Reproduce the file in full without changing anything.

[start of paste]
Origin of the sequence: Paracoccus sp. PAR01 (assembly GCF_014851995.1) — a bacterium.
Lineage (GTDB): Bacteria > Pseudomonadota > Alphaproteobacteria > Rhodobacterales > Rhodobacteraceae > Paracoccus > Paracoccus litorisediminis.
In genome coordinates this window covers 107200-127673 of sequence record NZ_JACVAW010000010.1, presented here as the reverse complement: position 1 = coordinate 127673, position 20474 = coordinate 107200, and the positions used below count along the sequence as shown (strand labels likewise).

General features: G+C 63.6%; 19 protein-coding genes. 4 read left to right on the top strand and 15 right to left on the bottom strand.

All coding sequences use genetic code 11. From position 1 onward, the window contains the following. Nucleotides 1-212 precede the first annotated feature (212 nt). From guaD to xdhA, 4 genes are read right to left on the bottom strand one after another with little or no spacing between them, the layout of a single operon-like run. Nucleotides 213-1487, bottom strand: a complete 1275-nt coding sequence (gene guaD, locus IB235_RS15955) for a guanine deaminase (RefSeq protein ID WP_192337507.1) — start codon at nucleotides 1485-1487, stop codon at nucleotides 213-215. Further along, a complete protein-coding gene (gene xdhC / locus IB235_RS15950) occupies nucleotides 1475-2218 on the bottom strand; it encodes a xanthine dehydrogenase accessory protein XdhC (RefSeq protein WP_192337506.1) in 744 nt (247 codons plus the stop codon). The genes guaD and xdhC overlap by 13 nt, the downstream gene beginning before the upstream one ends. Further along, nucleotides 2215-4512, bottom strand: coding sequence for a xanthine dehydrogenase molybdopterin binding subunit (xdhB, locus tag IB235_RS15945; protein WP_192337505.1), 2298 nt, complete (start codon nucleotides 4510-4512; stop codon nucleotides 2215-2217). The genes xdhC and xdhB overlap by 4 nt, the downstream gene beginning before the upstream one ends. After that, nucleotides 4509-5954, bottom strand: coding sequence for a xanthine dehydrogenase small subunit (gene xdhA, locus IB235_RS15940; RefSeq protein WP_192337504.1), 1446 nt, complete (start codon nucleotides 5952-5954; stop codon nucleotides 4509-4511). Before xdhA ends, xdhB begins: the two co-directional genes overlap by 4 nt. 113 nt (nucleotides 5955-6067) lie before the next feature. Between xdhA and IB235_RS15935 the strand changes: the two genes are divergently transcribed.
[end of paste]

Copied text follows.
Origin of the sequence: Paracoccus sp. PAR01 (assembly GCF_014851995.1) — a bacterium.
Lineage (GTDB): Bacteria > Pseudomonadota > Alphaproteobacteria > Rhodobacterales > Rhodobacteraceae > Paracoccus > Paracoccus litorisediminis.
In genome coordinates this window covers 107200-127673 of sequence record NZ_JACVAW010000010.1, presented here as the reverse complement: position 1 = coordinate 127673, position 20474 = coordinate 107200, and the positions used below count along the sequence as shown (strand labels likewise).

General features: G+C 63.6%; 19 protein-coding genes. 4 read left to right on the top strand and 15 right to left on the bottom strand.

All coding sequences use genetic code 11. From position 1 onward, the window contains the following. Nucleotides 1-212 precede the first annotated feature (212 nt). From guaD to xdhA, 4 genes are read right to left on the bottom strand one after another with little or no spacing between them, the layout of a single operon-like run. Nucleotides 213-1487, bottom strand: a complete 1275-nt coding sequence (gene guaD, locus IB235_RS15955) for a guanine deaminase (RefSeq protein ID WP_192337507.1) — start codon at nucleotides 1485-1487, stop codon at nucleotides 213-215. Further along, a complete protein-coding gene (gene xdhC / locus IB235_RS15950) occupies nucleotides 1475-2218 on the bottom strand; it encodes a xanthine dehydrogenase accessory protein XdhC (RefSeq protein WP_192337506.1) in 744 nt (247 codons plus the stop codon). The genes guaD and xdhC overlap by 13 nt, the downstream gene beginning before the upstream one ends. Further along, nucleotides 2215-4512, bottom strand: coding sequence for a xanthine dehydrogenase molybdopterin binding subunit (xdhB, locus tag IB235_RS15945; protein WP_192337505.1), 2298 nt, complete (start codon nucleotides 4510-4512; stop codon nucleotides 2215-2217). The genes xdhC and xdhB overlap by 4 nt, the downstream gene beginning before the upstream one ends. After that, nucleotides 4509-5954, bottom strand: coding sequence for a xanthine dehydrogenase small subunit (gene xdhA, locus IB235_RS15940; RefSeq protein WP_192337504.1), 1446 nt, complete (start codon nucleotides 5952-5954; stop codon nucleotides 4509-4511). Before xdhA ends, xdhB begins: the two co-directional genes overlap by 4 nt. 113 nt (nucleotides 5955-6067) lie before the next feature. Between xdhA and IB235_RS15935 the strand changes: the two genes are divergently transcribed.